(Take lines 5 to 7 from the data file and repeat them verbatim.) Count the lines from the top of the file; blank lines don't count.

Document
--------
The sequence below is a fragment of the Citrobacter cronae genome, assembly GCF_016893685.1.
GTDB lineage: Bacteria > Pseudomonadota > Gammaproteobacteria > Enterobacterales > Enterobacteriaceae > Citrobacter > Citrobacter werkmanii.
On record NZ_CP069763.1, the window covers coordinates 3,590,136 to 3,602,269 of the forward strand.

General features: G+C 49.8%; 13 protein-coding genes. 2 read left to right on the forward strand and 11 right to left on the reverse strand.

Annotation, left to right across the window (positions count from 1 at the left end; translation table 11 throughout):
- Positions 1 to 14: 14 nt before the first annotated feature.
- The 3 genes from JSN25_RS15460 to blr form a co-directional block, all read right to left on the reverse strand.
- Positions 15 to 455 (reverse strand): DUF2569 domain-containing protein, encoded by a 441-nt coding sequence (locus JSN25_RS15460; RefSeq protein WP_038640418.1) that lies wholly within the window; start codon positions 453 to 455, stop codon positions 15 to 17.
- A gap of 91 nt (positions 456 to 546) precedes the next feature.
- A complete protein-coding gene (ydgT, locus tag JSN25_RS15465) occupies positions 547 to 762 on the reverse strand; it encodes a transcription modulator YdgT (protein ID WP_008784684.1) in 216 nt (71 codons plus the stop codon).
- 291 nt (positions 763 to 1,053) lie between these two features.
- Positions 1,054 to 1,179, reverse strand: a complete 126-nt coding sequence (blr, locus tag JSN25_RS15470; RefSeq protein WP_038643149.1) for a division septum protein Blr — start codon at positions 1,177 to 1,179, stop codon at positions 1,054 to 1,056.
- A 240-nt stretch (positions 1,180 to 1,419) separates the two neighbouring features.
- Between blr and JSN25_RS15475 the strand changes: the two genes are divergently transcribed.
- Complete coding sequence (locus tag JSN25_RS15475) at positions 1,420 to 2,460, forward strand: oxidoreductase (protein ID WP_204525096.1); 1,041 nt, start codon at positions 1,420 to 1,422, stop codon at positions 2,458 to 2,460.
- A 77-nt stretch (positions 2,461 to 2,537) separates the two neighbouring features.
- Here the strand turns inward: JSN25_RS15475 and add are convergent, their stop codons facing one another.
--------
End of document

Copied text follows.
Annotation, left to right across the window (positions count from 1 at the left end; translation table 11 throughout):
- Positions 1 to 14: 14 nt before the first annotated feature.
- The 3 genes from JSN25_RS15460 to blr form a co-directional block, all read right to left on the reverse strand.